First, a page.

Frontier families subsisted on the hunting of local game along with the use of limited amounts of livestock they could bring with them. They searched for local edible plants, but also brought with them seeds to create a family garden. Most importantly, clearing land and planting corn as soon as possible for use as a staple was essential for the family’s success.

A Good Day's Hunt - by David Wright. (www.davidwrightart.com)
A Good Day’s Hunt – by David Wright. (www.davidwrightart.com)

The original Euro-American settlers such as the Sevier family faced many threats in their endeavors to create communities and businesses along the Cumberland River. Yet, the most threatening issue of all was not the task of building a town or the isolation from civilization; it was the Native Americans – natives with whom there had become a complicated history of conflict and treaties:   the Chickasaw, the Creeks, the Delaware, the Shawnee, the Cherokee – and the most problematic for the settlers, the group called the Chickamauga.

The Chickamauga Confederacy was comprised of various factions from many tribes who all had one thing in common – a willingness to resist Euro-American encroachment with violence. They were a passionate group of people who were definitely not willing to cede any more ancient hunting grounds to land hungry settlers. In their minds there was absolutely no room along the Cumberland for log cabins, fields of crops, and most of all white men with their guns claiming ownership.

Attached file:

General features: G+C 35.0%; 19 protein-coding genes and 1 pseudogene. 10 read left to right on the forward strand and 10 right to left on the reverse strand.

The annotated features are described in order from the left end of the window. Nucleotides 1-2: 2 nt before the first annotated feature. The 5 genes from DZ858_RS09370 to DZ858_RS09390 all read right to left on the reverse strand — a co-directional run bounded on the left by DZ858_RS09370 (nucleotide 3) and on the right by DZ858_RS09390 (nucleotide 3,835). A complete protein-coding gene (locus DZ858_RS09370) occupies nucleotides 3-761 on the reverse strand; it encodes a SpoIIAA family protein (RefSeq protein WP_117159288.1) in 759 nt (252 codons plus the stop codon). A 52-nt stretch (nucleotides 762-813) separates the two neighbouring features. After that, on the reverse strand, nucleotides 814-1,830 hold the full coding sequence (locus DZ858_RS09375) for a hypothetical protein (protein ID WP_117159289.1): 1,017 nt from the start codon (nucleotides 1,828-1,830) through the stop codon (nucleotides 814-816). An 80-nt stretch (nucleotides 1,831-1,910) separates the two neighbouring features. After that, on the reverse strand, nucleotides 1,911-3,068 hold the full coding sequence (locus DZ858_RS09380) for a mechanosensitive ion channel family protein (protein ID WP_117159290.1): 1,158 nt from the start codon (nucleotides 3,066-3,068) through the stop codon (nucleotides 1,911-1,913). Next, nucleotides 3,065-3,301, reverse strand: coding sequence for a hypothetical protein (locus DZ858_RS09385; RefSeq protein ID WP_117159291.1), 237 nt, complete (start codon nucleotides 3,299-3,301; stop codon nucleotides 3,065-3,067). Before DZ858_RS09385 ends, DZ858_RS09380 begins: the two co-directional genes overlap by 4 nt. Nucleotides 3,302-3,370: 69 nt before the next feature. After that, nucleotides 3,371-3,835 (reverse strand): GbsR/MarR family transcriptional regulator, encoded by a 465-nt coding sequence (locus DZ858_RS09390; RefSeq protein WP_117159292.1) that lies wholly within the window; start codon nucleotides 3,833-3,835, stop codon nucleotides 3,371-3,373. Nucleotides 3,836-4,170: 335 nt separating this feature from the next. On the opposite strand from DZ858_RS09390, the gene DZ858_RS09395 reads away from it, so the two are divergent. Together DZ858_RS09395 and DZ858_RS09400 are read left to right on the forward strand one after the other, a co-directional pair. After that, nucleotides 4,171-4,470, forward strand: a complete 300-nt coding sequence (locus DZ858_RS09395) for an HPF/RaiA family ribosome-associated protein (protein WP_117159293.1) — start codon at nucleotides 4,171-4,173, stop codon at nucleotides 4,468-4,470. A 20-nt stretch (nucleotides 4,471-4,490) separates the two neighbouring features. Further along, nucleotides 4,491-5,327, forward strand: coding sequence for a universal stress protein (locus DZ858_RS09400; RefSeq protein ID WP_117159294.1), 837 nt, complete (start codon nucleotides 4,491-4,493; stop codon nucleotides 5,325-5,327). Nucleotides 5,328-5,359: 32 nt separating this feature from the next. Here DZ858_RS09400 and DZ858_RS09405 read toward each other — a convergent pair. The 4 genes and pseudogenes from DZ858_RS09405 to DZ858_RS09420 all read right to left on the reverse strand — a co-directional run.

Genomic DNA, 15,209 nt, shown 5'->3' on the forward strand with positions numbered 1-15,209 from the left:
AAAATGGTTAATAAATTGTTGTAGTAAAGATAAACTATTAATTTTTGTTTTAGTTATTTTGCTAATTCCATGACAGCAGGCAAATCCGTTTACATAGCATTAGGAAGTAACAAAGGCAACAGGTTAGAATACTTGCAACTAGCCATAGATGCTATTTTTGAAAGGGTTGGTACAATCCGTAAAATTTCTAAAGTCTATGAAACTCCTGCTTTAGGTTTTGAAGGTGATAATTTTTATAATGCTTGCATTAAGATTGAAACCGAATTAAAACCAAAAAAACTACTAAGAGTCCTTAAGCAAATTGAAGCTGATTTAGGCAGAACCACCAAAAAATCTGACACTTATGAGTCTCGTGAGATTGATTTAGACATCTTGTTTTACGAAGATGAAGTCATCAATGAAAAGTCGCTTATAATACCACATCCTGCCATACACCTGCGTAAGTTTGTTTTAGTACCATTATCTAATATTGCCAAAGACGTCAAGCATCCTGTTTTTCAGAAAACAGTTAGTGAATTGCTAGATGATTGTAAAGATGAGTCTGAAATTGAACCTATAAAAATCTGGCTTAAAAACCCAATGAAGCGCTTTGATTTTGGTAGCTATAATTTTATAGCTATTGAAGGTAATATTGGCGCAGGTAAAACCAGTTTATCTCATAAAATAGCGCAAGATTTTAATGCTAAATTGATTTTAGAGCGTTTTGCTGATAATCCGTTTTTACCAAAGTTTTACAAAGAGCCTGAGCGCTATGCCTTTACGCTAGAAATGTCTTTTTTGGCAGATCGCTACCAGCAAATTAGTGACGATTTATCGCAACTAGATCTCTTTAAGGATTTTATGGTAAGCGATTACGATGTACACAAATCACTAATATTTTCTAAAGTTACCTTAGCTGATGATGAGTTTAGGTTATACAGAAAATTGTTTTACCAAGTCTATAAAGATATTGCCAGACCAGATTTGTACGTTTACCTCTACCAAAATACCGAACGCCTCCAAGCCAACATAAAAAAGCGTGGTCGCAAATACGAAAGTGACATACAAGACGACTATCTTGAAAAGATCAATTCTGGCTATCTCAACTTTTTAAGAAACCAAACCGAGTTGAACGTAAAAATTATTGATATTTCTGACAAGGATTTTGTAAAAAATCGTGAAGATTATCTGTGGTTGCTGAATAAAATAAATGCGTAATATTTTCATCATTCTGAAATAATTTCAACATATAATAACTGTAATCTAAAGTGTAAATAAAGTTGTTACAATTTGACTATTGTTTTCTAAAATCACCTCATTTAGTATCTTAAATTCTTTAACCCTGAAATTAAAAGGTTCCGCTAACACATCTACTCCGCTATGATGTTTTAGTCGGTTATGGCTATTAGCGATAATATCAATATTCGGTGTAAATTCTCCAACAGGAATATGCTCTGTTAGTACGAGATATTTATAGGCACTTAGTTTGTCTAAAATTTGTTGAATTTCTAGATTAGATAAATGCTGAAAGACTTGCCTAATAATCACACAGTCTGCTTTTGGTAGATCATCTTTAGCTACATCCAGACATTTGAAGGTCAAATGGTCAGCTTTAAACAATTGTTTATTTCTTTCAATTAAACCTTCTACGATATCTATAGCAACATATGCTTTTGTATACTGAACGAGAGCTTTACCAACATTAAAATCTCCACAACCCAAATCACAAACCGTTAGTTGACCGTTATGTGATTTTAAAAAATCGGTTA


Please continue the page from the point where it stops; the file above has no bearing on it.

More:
Yet, the conflict was not as simplistic as an encroachment upon hunting grounds. There were intricate and complicated relationships between the Native Americans, the French, and the Spanish as well. Everyone wanted a foothold and each group had different motivations and interests which contributed to the conflict and violence. Seeking to untangle the reasoning behind many of the atrocities that took place between the Euro-Americans and the Native Americans during this time is complicated.

The result was horrific; there were hundreds of deaths of white men, women, and children during the waning years of the 18th century near the settlements along the Cumberland River. Clarksville’s tragic story of the Sevier family is just one of many.

There are multiple stories and multiple points of view contained within the history of westward expansion, and many times it is hard to draw conclusions. Despite the way these stories have been depicted in the past, there are no easy heroes and villains here.

Westward expansion initially created immense suffering for all involved. And our present lives here in Clarksville, Tennessee exist upon a foundation created by both the heroic and shameful deeds of those souls of the past. What eventually happened to the Seviers and what can we learn from their story?

Coming Soon

Part 2: Revisiting the Massacre at Sevier Station; In Their Own Words.

The artwork by David Wright used by permission. To see more of Wrights work, visit his website at www.www.davidwrightart.com

Tracy Jepson
Tracy Jepson
Tracy Jepson has worked as a public historian in Tennessee for 8 years and has a Master of Arts in History from the University of Memphis.